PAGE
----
Contact lens to become displays

CNC report from Brussels
Added On January 12, 2013

While Google's Project Glass is to release its pioneering augmented reality head-mounted display in a smartphone-like format, a group of scientists from Belgium have already gone further in the field.

They have recently launched a similar project, but instead of using the same prototype as Project Glass, they display information on a pair of LCD contact lenses.

Let's take a look.

STANDUP: BAI YU, CNC Correspondent:
"Have you ever imagined that in the near future, when your friends are sending some short messages to you, they will be displayed directly in your contact lens? Here in Belgium, the scientists from Ghent University are making this idea into reality."

Jelle De Smet is working on the project with Interuniversity Microelectronics Center (IMEC). He explained how it is functioned.

SOUNDBITE: JELLE DE SMET, Researcher of Ghent University
"So the basic idea would be to integrate a display onto the lens, which allows to receive additional information about our surroundings like for instance information about shops you are looking at, or monuments you are looking at or even for instance having turn by turn directions, if you do not know where to go and this lens could have an additional layer on top of your normal view which will then show all of the information and all these directions."

LED-based contact lens displays are limited to a few small pixels, while IMEC'S LCD-based technology permits the use of the entire display surface.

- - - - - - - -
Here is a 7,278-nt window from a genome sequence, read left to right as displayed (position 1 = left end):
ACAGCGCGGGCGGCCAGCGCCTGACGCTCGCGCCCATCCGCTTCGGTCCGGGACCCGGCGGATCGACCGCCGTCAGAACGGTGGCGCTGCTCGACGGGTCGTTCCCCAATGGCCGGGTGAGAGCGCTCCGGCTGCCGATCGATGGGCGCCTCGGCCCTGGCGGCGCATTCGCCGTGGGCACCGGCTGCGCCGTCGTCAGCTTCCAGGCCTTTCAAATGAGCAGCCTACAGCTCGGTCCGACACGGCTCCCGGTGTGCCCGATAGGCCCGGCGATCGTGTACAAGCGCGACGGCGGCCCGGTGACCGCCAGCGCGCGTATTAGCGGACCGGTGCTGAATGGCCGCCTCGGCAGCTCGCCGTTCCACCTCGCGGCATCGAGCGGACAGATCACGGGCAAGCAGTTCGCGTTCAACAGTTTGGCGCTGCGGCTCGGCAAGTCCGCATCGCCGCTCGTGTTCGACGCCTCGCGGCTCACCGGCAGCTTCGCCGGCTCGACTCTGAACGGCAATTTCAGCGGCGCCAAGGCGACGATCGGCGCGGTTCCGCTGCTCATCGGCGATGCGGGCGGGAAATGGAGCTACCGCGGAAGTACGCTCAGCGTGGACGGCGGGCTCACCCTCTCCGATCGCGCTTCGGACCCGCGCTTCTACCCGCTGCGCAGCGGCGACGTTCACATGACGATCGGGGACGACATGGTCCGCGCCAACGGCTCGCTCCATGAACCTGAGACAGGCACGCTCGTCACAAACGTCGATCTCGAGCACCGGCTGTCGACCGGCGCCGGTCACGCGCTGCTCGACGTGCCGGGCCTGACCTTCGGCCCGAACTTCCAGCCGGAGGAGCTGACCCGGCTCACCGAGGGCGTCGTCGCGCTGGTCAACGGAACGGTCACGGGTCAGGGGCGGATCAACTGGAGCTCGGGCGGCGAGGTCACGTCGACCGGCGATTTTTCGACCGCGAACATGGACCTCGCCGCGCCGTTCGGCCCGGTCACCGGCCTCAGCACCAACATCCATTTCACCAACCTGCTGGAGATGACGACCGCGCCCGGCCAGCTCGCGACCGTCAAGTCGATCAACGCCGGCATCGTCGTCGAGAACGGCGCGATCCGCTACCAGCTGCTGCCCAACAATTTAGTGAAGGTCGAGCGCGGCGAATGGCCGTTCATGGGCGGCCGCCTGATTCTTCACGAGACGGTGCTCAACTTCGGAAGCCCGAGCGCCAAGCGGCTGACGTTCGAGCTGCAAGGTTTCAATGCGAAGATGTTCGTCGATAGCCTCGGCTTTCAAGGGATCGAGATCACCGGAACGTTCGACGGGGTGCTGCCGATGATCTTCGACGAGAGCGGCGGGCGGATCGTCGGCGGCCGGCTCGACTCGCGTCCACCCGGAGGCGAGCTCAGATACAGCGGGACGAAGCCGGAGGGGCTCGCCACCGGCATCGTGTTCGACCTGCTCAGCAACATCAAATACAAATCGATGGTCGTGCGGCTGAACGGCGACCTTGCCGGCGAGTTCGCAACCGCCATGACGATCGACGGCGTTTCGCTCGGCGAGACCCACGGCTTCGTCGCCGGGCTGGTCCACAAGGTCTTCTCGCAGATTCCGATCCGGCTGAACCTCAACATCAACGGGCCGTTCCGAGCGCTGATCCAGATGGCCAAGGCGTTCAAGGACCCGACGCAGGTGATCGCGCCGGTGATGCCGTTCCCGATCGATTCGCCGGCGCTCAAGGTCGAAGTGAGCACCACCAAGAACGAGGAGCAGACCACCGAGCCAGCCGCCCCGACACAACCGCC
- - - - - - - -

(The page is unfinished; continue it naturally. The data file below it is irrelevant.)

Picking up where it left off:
However, this technology requires a new kind of polymer rather than traditional hard screen.

"This lens has a cavity inside which is filled with liquid crystal but the big challenge was that here the solid needed to be spherically which is different from the normal display which is just flat and hard. Here, we need to use flexible polymer with which we mold with a spherical shift which could then be inbred in a contact lens. So, what happens is that we supplied energy to certain parts of this liquid crystal and then they realigned, they switched their position and this mix that the light going through into the lens is being absorb more or less. So, what is happening is that indeed some areas absorb more lights and less lights and this creates this display effect. (Can you guess how many pixels does this pair of contact lenses have right now?) So we still need patience before the spherical curved LCD display in contact lenses grows to wearable and touchable computers. There are still plenty of technical mountains to climb, such as eyeball-friendly material, micro solar cell in the polymer, antenna to receive signals etc, not to say a camera, a mic for video command or a loudspeaker."

And, Jelle said the technology is all for the needs of this fast-paced world.

"I think it supports our way we are going to lives right now. We are highly connected now, so we want to have information as much as possible and as soon as we are started at looking at things, we want to have information about this. And of course when this is directly projected onto normal view, this is a very high integration between the human body and the internet itself so we would need a kind of serve as a gateway to internet as well as being a place for information."